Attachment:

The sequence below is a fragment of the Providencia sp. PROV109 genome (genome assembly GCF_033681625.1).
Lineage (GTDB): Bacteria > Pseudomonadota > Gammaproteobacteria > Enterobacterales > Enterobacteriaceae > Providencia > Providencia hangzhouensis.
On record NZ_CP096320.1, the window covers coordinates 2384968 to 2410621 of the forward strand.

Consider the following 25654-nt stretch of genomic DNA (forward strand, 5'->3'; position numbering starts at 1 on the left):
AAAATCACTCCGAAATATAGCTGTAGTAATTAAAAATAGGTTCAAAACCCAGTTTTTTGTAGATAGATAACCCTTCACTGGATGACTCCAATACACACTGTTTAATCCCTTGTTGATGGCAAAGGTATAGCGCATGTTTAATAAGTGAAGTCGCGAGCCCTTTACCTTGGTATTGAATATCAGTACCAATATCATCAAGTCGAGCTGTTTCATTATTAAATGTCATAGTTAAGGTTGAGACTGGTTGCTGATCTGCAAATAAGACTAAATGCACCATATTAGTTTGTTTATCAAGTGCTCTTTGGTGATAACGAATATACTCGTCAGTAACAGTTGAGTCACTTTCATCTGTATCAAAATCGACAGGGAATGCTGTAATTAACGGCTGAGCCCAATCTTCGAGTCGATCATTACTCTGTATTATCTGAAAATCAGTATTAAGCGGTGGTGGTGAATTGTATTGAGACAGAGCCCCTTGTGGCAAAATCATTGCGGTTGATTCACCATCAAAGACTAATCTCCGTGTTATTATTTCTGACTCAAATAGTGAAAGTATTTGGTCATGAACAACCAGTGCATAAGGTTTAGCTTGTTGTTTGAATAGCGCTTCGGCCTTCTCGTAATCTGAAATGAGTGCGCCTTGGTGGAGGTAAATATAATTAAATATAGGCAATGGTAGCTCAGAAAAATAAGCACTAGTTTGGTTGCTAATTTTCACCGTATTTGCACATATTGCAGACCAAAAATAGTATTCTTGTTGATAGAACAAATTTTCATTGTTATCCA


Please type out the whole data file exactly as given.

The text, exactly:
The sequence below is a fragment of the Providencia sp. PROV109 genome (genome assembly GCF_033681625.1).
Lineage (GTDB): Bacteria > Pseudomonadota > Gammaproteobacteria > Enterobacterales > Enterobacteriaceae > Providencia > Providencia hangzhouensis.
On record NZ_CP096320.1, the window covers coordinates 2384968 to 2410621 of the forward strand.

Consider the following 25654-nt stretch of genomic DNA (forward strand, 5'->3'; position numbering starts at 1 on the left):
AAAATCACTCCGAAATATAGCTGTAGTAATTAAAAATAGGTTCAAAACCCAGTTTTTTGTAGATAGATAACCCTTCACTGGATGACTCCAATACACACTGTTTAATCCCTTGTTGATGGCAAAGGTATAGCGCATGTTTAATAAGTGAAGTCGCGAGCCCTTTACCTTGGTATTGAATATCAGTACCAATATCATCAAGTCGAGCTGTTTCATTATTAAATGTCATAGTTAAGGTTGAGACTGGTTGCTGATCTGCAAATAAGACTAAATGCACCATATTAGTTTGTTTATCAAGTGCTCTTTGGTGATAACGAATATACTCGTCAGTAACAGTTGAGTCACTTTCATCTGTATCAAAATCGACAGGGAATGCTGTAATTAACGGCTGAGCCCAATCTTCGAGTCGATCATTACTCTGTATTATCTGAAAATCAGTATTAAGCGGTGGTGGTGAATTGTATTGAGACAGAGCCCCTTGTGGCAAAATCATTGCGGTTGATTCACCATCAAAGACTAATCTCCGTGTTATTATTTCTGACTCAAATAGTGAAAGTATTTGGTCATGAACAACCAGTGCATAAGGTTTAGCTTGTTGTTTGAATAGCGCTTCGGCCTTCTCGTAATCTGAAATGAGTGCGCCTTGGTGGAGGTAAATATAATTAAATATAGGCAATGGTAGCTCAGAAAAATAAGCACTAGTTTGGTTGCTAATTTTCACCGTATTTGCACATATTGCAGACCAAAAATAGTATTCTTGTTGATAGAACAAATTTTCATTGTTATCCA